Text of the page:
“Ecce Agnus Dei, ecce qui tollit peccata mundi. Beati qui ad cenam Agni vocati sunt” (Behold the Lamb of God, behold him who takes away the sins of the world. Blessed are those called to the supper of the Lamb).
The first reading for the Mass of the Lord’s Supper is from Exodus. In it we find explicit instructions the Lord gives to Moses about what became known as The Feast of the Passover. The Lord also says:
“This day shall be a memorial feast for you, which all your generations shall celebrate with pilgrimage to the LORD, as a perpetual institution.”
And St. Paul quotes Jesus in the second reading: “This is my body that is for you. Do this in remembrance of me.”
In the same way also the cup, after supper, saying, “This cup is the new covenant in my blood. Do this, as often as you drink it, in remembrance of me.”
The Verse Before the Gospel in today’s mass is from John 13: I give you a new commandment, says the Lord: love one another as I have loved you.
Holy Thursday is sometimes called Maundy Thursday, Maundy coming from the Latin word mandare, to command. Today we learn about three commandments: one from God to the Hebrews in the Old Testament about the Passover Feast and the sacrificial lamb, and the other two from Jesus who commands us to love one another and celebrate the Eucharist in his memory. And in Jesus’ command to love one another, we hear the echo of his first command to his disciples: “Love the Lord your God with all your heart and with all your soul and with all your mind.”
So who gives commands? The boss, the general, the supervisor, the police…in this case, it’s God. But what, besides the Eucharist is an important part of this story? God reminds everyone that he is going to be sacrificed to save them from their sins, and then proceeds to wash the feet of his disciples! The master becomes the servant and tells us that we should all be servants to our neighbors.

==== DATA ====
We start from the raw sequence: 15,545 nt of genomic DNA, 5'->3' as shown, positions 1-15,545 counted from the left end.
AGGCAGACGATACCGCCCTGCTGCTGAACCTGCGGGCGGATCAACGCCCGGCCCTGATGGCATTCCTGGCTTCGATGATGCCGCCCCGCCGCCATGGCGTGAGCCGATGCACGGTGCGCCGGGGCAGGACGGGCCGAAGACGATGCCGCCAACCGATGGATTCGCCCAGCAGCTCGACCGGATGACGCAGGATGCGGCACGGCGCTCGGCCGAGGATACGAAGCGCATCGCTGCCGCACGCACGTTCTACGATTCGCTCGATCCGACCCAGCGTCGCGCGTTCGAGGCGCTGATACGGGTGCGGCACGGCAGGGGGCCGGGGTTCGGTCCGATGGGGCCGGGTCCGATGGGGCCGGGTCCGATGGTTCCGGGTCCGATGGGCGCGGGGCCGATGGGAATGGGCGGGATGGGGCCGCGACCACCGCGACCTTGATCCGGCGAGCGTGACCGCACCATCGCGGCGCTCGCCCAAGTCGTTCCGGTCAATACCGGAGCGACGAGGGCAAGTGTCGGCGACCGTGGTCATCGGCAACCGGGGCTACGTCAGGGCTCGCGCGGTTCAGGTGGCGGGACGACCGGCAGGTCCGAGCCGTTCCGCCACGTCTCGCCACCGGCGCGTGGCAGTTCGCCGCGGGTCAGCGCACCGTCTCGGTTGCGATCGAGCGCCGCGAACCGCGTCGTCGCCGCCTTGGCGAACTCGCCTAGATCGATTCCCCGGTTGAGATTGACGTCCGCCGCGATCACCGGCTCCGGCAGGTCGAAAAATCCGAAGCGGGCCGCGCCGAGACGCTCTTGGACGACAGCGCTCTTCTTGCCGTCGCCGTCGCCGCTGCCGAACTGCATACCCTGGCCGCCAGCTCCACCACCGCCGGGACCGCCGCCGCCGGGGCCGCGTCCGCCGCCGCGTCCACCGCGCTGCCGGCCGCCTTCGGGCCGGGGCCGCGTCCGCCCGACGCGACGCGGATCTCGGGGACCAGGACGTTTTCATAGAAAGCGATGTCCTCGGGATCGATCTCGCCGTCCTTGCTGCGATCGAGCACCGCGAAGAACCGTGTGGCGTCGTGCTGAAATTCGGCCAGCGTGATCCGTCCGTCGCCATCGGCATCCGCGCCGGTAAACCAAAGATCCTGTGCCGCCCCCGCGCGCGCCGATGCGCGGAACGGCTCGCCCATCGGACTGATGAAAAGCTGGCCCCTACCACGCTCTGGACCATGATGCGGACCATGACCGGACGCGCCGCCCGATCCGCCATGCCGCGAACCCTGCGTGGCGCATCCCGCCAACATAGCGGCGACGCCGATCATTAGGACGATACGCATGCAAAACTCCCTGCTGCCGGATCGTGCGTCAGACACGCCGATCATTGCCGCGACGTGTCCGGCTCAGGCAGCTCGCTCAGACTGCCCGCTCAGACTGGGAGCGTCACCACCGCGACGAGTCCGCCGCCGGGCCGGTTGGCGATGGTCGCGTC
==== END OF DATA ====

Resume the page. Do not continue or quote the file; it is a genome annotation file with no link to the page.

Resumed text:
Of course, then there is a discussion about who among them is considered to be the greatest, they being the rude bunch of disciples that they are. Jesus says to them:
“The kings of the Gentiles lord it over them; and those who exercise authority over them call themselves Benefactors. But you are not to be like that. Instead, the greatest among you should be like the youngest, and the one who rules like the one who serves. For who is greater, the one who is at the table or the one who serves? Is it not the one who is at the table? But I am among you as one who serves.”
It seems to me that the whole of the establishment of the Eucharist embodies this idea of servanthood, along with the bread and wine. Sometimes we just forget this part of our Lord’s last day as a free man.
But maybe we ought to reflect upon that significant act, washing feet, and the reminder by Jesus that he is “among [us] as one who serves.”
“Do this in remembrance of me.” Eat the bread, drink the wine, serve our fellows. That reminder is not an integral part of the mass, but perhaps it should be. Wouldn’t a weekly or daily reminder at the feast of the Eucharist that we are all to act as servants, wouldn’t that reminder be a transformative event in our lives? After all, we are just dust, and will return to dust. But living for, and being remembered as servants of, our fellows…isn’t that a greater honor than being the boss, or first at the table? Being like Jesus. Isn’t that the greatest honor of all?
Lord, as we approach the time of your passion, help us to remember every day that you came to us as a servant and gave your life for us on the cross, so that at daybreak on Easter, we can rejoice in your resurrection as your friends. Amen.